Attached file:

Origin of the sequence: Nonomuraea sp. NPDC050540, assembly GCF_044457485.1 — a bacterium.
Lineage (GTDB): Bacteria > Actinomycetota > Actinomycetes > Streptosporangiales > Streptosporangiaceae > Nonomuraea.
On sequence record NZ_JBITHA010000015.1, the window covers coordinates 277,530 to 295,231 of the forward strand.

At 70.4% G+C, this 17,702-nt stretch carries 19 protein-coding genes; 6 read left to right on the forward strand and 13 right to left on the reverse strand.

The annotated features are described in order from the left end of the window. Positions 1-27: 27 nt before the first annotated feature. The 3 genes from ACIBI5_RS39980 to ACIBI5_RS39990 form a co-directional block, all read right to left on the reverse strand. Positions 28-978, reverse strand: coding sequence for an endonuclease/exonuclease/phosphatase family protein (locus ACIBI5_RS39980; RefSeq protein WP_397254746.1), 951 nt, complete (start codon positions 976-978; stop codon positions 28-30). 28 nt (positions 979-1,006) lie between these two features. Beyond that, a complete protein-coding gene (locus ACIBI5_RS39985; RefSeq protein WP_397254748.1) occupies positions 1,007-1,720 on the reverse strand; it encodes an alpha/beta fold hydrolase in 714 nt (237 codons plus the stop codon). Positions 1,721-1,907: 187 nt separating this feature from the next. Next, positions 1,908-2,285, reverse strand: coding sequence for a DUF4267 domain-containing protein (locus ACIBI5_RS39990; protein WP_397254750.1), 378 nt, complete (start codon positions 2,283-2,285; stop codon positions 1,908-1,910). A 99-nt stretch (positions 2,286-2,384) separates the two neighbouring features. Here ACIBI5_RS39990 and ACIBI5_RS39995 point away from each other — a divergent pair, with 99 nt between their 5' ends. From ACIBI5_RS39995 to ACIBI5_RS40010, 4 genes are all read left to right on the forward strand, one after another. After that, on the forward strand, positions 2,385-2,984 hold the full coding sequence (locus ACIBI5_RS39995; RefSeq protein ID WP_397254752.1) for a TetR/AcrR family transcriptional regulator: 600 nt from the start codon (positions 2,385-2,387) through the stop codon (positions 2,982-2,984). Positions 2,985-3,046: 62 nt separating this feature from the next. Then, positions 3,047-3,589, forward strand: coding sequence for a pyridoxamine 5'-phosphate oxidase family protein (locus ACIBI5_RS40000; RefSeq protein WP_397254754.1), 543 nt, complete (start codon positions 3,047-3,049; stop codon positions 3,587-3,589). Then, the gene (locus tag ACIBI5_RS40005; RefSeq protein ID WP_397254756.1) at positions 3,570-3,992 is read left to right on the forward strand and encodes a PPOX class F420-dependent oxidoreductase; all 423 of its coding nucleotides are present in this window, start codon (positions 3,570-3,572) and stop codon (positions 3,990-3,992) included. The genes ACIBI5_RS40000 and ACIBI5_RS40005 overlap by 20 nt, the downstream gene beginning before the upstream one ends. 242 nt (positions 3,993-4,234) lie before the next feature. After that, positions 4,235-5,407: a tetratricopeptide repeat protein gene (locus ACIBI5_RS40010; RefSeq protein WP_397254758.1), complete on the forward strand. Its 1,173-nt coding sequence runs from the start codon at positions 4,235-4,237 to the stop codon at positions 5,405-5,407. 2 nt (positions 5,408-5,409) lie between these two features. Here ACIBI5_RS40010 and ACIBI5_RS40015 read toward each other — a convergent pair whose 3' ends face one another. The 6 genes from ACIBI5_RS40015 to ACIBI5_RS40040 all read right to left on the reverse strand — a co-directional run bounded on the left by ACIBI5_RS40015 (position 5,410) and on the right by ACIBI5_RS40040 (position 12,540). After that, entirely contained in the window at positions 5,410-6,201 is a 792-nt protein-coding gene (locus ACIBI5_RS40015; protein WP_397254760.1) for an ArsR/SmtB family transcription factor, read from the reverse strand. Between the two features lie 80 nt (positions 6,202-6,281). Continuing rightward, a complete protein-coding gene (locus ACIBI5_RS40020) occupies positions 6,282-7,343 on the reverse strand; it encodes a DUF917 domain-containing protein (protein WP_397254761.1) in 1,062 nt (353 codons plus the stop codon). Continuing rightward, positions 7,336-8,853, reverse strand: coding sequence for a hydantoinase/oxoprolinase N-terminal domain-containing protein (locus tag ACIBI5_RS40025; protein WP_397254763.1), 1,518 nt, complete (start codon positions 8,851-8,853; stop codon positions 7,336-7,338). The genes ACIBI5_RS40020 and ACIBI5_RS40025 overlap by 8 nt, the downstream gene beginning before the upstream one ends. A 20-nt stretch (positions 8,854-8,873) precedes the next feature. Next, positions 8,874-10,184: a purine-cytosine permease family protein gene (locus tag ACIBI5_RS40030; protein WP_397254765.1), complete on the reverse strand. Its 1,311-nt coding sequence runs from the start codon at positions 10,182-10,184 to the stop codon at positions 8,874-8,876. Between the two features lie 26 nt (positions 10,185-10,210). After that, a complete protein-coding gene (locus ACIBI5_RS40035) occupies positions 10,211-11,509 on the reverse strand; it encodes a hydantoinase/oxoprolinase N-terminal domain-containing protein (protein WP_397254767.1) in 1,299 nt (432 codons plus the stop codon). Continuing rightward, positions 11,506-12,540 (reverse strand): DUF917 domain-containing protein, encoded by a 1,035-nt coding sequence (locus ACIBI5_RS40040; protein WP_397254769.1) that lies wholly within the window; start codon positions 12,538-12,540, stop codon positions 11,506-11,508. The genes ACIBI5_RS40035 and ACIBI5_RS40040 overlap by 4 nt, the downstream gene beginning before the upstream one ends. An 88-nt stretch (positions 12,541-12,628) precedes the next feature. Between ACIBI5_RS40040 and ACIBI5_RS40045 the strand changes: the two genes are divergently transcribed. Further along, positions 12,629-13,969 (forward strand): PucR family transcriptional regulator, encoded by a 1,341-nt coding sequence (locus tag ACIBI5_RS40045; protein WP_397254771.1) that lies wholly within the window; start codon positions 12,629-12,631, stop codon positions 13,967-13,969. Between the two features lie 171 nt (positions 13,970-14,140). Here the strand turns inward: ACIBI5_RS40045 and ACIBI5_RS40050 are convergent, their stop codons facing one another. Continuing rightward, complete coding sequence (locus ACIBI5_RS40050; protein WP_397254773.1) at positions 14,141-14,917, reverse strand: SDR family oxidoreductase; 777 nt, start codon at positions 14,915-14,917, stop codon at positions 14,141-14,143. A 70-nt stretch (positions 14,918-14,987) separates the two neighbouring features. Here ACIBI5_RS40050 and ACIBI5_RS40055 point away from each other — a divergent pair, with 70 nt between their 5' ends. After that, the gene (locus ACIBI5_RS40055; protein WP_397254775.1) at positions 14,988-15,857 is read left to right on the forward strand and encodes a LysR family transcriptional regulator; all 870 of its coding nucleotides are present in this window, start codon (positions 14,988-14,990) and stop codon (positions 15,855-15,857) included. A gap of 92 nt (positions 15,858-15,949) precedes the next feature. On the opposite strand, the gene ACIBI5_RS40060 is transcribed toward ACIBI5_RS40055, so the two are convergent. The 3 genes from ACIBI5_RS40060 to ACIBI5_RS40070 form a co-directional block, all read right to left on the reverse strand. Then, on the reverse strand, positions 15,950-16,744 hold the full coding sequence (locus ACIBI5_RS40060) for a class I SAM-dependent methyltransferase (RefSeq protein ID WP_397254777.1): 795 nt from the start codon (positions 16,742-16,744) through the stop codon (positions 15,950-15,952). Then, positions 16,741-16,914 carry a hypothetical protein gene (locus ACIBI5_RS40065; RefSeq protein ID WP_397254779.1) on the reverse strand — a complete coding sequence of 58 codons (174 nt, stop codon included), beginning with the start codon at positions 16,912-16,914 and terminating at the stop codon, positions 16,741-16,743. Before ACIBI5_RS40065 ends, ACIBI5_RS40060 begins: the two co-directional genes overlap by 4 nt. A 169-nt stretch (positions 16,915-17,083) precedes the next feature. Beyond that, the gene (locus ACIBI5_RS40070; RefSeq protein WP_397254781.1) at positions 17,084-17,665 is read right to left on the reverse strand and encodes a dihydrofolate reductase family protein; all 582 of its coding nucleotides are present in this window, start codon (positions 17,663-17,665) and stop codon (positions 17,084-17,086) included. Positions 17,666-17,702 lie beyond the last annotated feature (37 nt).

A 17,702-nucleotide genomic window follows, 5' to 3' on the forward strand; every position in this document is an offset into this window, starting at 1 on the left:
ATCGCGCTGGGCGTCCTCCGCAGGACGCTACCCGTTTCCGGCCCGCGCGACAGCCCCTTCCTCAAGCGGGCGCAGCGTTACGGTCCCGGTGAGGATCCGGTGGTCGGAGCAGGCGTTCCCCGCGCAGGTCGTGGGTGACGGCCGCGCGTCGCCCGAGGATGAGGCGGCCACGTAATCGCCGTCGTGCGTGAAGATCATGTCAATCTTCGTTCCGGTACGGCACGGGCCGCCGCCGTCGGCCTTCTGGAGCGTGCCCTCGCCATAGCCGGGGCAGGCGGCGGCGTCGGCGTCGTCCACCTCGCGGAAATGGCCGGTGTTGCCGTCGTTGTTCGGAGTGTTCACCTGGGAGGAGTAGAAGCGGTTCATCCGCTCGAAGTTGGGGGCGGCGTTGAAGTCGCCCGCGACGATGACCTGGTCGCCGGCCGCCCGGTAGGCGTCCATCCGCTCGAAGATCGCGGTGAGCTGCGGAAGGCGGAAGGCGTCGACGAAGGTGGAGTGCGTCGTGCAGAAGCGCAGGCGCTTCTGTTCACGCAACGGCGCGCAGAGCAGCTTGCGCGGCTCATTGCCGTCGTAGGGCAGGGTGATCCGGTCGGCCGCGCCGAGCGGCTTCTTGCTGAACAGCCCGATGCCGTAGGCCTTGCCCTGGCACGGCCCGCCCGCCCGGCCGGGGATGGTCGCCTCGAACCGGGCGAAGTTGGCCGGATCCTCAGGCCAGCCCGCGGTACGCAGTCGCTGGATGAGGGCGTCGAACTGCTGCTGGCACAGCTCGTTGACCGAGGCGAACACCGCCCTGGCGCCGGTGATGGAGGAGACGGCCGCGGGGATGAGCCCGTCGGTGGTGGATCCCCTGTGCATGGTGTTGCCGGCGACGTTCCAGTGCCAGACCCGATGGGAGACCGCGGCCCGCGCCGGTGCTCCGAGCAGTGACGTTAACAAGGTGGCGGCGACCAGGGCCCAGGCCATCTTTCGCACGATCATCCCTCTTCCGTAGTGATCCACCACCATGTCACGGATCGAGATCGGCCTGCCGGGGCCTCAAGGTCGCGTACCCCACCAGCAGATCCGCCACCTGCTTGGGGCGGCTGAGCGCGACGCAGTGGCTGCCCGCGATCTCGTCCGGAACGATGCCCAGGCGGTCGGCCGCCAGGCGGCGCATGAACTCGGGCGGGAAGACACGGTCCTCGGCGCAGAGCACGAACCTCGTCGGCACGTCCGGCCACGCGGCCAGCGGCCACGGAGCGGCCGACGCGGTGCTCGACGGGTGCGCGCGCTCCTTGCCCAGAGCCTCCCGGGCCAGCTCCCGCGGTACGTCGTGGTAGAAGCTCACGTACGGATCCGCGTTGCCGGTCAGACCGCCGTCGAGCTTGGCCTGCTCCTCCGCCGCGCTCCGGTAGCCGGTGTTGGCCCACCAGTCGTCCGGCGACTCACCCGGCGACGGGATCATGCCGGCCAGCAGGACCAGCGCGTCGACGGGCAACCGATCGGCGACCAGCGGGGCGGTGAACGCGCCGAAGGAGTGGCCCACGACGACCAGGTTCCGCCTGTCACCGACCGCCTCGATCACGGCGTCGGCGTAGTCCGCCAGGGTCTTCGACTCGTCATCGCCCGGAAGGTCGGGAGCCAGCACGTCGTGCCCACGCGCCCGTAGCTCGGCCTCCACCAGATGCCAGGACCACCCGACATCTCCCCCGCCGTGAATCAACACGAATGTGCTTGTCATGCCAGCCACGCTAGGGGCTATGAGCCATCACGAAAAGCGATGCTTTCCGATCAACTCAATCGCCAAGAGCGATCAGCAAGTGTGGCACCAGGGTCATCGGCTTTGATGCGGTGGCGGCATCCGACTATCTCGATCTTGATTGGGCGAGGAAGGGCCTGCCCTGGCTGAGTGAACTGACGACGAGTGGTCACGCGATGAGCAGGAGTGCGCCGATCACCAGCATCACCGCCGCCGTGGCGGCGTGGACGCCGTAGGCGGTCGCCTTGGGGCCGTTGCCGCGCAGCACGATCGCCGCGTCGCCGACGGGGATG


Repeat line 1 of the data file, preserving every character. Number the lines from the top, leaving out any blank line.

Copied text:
Origin of the sequence: Nonomuraea sp. NPDC050540, assembly GCF_044457485.1 — a bacterium.